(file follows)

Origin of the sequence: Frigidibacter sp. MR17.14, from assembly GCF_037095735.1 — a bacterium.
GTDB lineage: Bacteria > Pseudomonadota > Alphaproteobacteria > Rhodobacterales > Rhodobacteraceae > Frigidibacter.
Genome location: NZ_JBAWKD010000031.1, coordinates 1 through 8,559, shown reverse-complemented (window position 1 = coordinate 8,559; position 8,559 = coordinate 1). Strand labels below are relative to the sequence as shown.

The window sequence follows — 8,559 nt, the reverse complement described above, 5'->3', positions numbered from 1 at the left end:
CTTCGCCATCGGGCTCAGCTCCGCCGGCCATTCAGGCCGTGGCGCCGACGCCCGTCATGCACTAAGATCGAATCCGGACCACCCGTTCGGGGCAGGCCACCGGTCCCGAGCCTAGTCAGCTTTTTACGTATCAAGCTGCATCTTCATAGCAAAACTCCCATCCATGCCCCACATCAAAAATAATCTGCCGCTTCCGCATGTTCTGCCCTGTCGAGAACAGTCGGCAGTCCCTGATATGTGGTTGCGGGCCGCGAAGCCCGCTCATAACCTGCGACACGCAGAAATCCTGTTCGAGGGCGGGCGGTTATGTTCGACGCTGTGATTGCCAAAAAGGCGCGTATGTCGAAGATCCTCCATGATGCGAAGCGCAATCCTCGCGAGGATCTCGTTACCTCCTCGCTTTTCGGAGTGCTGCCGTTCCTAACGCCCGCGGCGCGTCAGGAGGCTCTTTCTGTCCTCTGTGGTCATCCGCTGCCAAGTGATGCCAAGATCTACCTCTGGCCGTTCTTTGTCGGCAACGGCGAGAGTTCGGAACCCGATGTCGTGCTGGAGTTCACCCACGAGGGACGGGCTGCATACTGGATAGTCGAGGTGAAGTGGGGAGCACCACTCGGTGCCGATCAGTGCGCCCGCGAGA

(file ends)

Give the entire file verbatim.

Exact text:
Origin of the sequence: Frigidibacter sp. MR17.14, from assembly GCF_037095735.1 — a bacterium.
GTDB lineage: Bacteria > Pseudomonadota > Alphaproteobacteria > Rhodobacterales > Rhodobacteraceae > Frigidibacter.
Genome location: NZ_JBAWKD010000031.1, coordinates 1 through 8,559, shown reverse-complemented (window position 1 = coordinate 8,559; position 8,559 = coordinate 1). Strand labels below are relative to the sequence as shown.

The window sequence follows — 8,559 nt, the reverse complement described above, 5'->3', positions numbered from 1 at the left end:
CTTCGCCATCGGGCTCAGCTCCGCCGGCCATTCAGGCCGTGGCGCCGACGCCCGTCATGCACTAAGATCGAATCCGGACCACCCGTTCGGGGCAGGCCACCGGTCCCGAGCCTAGTCAGCTTTTTACGTATCAAGCTGCATCTTCATAGCAAAACTCCCATCCATGCCCCACATCAAAAATAATCTGCCGCTTCCGCATGTTCTGCCCTGTCGAGAACAGTCGGCAGTCCCTGATATGTGGTTGCGGGCCGCGAAGCCCGCTCATAACCTGCGACACGCAGAAATCCTGTTCGAGGGCGGGCGGTTATGTTCGACGCTGTGATTGCCAAAAAGGCGCGTATGTCGAAGATCCTCCATGATGCGAAGCGCAATCCTCGCGAGGATCTCGTTACCTCCTCGCTTTTCGGAGTGCTGCCGTTCCTAACGCCCGCGGCGCGTCAGGAGGCTCTTTCTGTCCTCTGTGGTCATCCGCTGCCAAGTGATGCCAAGATCTACCTCTGGCCGTTCTTTGTCGGCAACGGCGAGAGTTCGGAACCCGATGTCGTGCTGGAGTTCACCCACGAGGGACGGGCTGCATACTGGATAGTCGAGGTGAAGTGGGGAGCACCACTCGGTGCCGATCAGTGCGCCCGCGAGA